Apple's new iPad specific browsing UI.
Apple updated it’s line of native apps today including iWorks, Garageband and the iLife suite. But, the most impressive update might be the addition of iPhoto on the iPad.
The iPad iPhoto app adds a ton of basic and not-so basic photo editing tools to the mix. The overhaul includes new gestures, multi-touch editing, and sending photos directly between devices.
The app appears to be incredibly smart. By double-tapping single photo the app will compare that photo to others that look similar and automatically find them. Swiping down on a photo removes them from the comparison. The “Smart Browsing” allows users to compare multiple photos side-by-side, and do so in portrait or landscape modes.
The app supports photos up to 19-megapixels, and the features outside of auto-enhance can be tweaked with multi-touch editing. Users can simply click on any part of the image they want to change and drag up, down, left, or right to edit. This can change exposure, contrast, saturation and more. The app even has automatic horizon detection which can straighten out crooked backgrounds. by highlighting only certain areas to be affected by changes using “finger-tip brushes.”
Users also have a plethora of new effect categorized into “swatches” and filters (black and white, vintage, aura, gradient, tilt shift, and watercolor). However, the potential power of finger-tip brushes offer users a competitive alternative to Adobe’s recently released touch-based Photoshop editing program. The brushes allow users to select a brush (repair, red eye, saturate, desaturate, lighten, darken, sharpen, soften) and zoom in anywhere to apply the selected brush. It effectively turns the photo into a canvas of photo-finishing potential.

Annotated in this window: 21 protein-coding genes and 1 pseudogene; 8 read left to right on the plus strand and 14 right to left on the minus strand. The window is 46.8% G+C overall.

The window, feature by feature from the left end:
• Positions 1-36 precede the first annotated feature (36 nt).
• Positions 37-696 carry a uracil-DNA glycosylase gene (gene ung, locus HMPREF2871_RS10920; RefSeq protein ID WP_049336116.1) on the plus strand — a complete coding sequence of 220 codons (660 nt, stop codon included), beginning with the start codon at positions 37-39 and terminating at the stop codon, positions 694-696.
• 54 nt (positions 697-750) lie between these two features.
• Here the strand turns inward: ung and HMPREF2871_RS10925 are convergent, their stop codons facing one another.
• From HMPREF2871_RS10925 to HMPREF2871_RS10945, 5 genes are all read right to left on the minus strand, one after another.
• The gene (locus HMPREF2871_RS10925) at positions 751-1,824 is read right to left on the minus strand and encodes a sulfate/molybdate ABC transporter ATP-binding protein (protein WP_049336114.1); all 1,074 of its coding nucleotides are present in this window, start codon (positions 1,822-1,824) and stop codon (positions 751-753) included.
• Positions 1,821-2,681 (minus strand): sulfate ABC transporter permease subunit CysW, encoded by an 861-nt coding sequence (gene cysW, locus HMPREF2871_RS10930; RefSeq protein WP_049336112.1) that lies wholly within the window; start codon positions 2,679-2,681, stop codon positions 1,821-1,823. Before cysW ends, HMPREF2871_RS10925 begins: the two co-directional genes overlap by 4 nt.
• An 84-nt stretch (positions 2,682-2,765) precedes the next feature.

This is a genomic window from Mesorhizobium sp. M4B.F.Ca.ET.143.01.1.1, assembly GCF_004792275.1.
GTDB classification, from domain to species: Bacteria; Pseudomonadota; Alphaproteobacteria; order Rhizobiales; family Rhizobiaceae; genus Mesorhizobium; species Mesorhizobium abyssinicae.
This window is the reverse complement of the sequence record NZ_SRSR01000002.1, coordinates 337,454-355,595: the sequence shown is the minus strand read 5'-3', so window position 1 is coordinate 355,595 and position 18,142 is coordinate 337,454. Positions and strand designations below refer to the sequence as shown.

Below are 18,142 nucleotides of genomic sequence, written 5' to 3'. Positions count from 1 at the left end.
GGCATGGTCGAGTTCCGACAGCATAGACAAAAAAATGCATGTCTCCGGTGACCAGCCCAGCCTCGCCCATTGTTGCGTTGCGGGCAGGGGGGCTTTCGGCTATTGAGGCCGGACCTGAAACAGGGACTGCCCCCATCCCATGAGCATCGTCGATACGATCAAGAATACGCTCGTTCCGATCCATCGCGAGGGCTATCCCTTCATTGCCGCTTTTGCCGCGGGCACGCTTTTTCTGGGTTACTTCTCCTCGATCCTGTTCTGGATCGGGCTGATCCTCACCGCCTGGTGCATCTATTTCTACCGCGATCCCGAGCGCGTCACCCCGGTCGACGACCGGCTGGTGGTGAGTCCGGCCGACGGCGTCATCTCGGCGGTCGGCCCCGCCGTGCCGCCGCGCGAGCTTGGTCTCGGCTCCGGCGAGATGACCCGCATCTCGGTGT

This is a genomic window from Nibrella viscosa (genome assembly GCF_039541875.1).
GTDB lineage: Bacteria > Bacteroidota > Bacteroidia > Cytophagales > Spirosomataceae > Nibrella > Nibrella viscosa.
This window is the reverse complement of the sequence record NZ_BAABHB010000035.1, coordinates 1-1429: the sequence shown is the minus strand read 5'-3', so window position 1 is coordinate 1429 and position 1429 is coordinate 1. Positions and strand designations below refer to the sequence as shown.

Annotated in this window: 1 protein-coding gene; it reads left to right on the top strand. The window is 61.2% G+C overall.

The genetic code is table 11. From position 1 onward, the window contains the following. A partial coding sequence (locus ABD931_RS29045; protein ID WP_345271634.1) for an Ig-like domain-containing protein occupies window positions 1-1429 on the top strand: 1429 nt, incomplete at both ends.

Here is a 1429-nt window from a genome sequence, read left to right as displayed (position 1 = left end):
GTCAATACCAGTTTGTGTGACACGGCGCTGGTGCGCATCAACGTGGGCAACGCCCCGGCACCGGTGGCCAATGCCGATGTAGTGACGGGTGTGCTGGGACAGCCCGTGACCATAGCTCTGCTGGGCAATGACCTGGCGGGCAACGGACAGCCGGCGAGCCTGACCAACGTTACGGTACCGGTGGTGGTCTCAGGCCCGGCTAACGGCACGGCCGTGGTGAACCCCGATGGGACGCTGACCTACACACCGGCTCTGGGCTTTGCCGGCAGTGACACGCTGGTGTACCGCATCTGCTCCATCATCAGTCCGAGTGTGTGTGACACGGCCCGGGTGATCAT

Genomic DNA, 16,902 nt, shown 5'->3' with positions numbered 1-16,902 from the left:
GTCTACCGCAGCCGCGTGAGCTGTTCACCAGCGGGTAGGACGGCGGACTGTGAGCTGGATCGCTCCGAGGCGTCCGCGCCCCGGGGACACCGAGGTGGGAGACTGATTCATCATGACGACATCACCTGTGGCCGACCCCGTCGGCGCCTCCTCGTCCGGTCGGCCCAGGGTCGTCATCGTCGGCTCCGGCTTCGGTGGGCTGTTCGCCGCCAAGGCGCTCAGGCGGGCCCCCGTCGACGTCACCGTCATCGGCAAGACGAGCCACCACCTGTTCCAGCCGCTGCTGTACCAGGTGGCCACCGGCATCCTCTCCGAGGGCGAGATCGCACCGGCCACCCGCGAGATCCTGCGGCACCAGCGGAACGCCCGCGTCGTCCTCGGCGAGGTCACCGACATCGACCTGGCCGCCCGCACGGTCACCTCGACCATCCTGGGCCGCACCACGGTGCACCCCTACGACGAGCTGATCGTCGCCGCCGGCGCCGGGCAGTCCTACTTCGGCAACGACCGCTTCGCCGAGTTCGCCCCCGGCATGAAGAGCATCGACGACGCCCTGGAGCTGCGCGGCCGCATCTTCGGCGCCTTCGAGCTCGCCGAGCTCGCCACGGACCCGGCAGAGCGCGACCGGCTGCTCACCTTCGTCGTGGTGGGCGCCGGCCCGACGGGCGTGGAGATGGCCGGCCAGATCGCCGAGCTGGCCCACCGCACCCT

Sharing, and Social Features
Also, users can add notes, geotags, and captions to their photos. All of these photos can be stored in “Journals.” These Journals can be customized by allowing users to make photos larger, smaller, and arrange them how they see fit. They can add, maps, dates, captions and weather details, all based on information stored in the photos. In looks like a personalized Pinterest photo-board.
Users can flag the photos they like and easily share them via email, Flickr, Twitter, and other outlets as well as share entire Journals via iCloud. The ability to “beam” photos directly to other iOS devices running iPhoto is a nice addtion, but is restricted to devices on shared Wi-Fi or Bluetooth connections.
Overall iPhone appears to be a welcome addition to the iOS iLife family, and a capable alternative to other photo-sharing and editing apps currently available. Get it now for $4.99 in the App Store.